Clinical outcomes

Clinical endpoints included hospital discharge diagnoses and mortality recorded before or on 30th July 2005 were recorded or otherwise censored on 30th July 2005. Details of hospital admissions were retrieved from the Hong Kong Hospital Authority Central Computer System. The latter records admissions to all public hospitals, which account for about 95% of hospital bed-days due to the heavily subsidized health care system in Hong Kong. These databases including the Hong Kong Death Registry were matched by a unique identification number, the Hong Kong Identity Card number, which is compulsory for all residents in Hong Kong. Principal hospital discharge diagnoses coded by the International Classification of Diseases Ninth Revision were used to identify HF that needed hospitalisation (Code 428). The diagnosis of HF was consistent with the recommended guidelines [12]. Follow-up time was calculated as the time from enrolment to the first hospitalization for HF, death or 30th July 2005.

Clinical measurements

Details of assessment methods and definitions have been previously described [6, 810, 13]. On the day of assessment, patients attended the centre after 8 hours of fasting and underwent anthropometric measurements and laboratory investigations. Apart from documentation of demographic data and clinical assessment of complications, fasting blood samples were taken for measurement of plasma glucose, glycosylated haemoglobin (HbA1c), lipid profile (total cholesterol, high density lipoprotein cholesterol and triglycerides, calculated low density lipoprotein cholesterol, renal and liver functions. A sterile, random spot urine sample was used to measure albumin creatinine ratio (ACR). Peripheral arterial disease was defined by lower limb amputation, the absence of foot pulses on palpation, confirmed by an ankle:brachial ratio ≤0.90 as measured by Doppler ultrasound examination, or history of revascularization for peripheral arterial disease. This study used the abbreviated Modification of Diet in Renal Disease (MDRD) formula re-calibrated for Chinese [14] to estimate glomerular filtration rate (eGFR) expressed in ml min-1 1.73 m-2: eGFR = 186 × [SCR × 0.011] -1.154 × [age] -0.203 × [0.742 if female] × 1.233, where SCR is serum creatinine expressed as μmol/l (original mg/dL converted to μmol/l) and 1.233 is the adjusting coefficient for Chinese ethnicity. Laboratory assays have also been described previously [6].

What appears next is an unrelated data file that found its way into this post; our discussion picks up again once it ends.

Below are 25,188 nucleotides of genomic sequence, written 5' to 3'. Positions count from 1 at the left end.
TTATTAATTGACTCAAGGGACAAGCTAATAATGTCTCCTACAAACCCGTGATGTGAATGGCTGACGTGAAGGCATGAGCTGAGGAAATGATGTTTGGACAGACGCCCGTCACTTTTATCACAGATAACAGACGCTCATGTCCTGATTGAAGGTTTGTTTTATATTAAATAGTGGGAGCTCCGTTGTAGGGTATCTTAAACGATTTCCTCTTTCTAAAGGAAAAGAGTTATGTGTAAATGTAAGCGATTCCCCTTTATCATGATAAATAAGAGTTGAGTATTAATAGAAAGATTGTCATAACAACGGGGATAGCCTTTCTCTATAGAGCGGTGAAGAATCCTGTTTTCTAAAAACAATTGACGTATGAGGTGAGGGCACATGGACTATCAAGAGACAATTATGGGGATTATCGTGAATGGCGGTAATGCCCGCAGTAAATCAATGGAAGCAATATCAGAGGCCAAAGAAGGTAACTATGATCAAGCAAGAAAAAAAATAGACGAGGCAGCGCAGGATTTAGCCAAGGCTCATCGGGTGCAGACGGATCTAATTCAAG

Statistical analyses

The Statistical Analysis System (Release 9.10) was used to perform the statistical analysis (SAS Institute Inc., Cary, USA). Split-half validation was used to develop the risk score. The dataset was randomly divided into two datasets using a computer-generated random number: the training dataset for model development and the test dataset for validation of the developed HF risk score. In the training dataset, Cox proportional regression analysis with the backward algorithm (p < 0.05 for stay) was used to select predictors of HF. The candidate baseline variables for inclusion in the final model included age, sex, current and ex smoker status, duration of diabetes, systolic blood pressure, glycated haemoglobin (HbA1c), body mass index (BMI), blood haemoglobin (Hb), white blood cell count, high density lipoprotein cholesterol, low density lipoprotein cholesterol, triglyceride, non-high density lipoprotein cholesterol, spot urinary ACR, eGFR, sensory neuropathy, retinopathy, peripheral arterial disease, history of stroke, and drug use variables (lipid-lowering drugs and angiotensin-converting enzyme (ACE) inhibitors or angiotensin II receptor blockers (ARB), diet treatment, oral anti-diabetic drugs, other antihypertensive drugs, and insulin at enrolment). As CHD is an important risk predictor of HF [15], we added an additional variable that recorded CHD events during follow-up period [9] to improve the predicting ability of the HF risk score. Proportional hazards assumption and functional form were checked using Supremum test [16].

Construction of risk scores and probability equations from Cox models have been described previously [8, 9]. The shrinkage factor was calculated using (LR-p)/LR, where LR denotes the likelihood ratio χ2 and p the number of the predictors in the final model (below 0.85 raises concern of over-fitting) [17].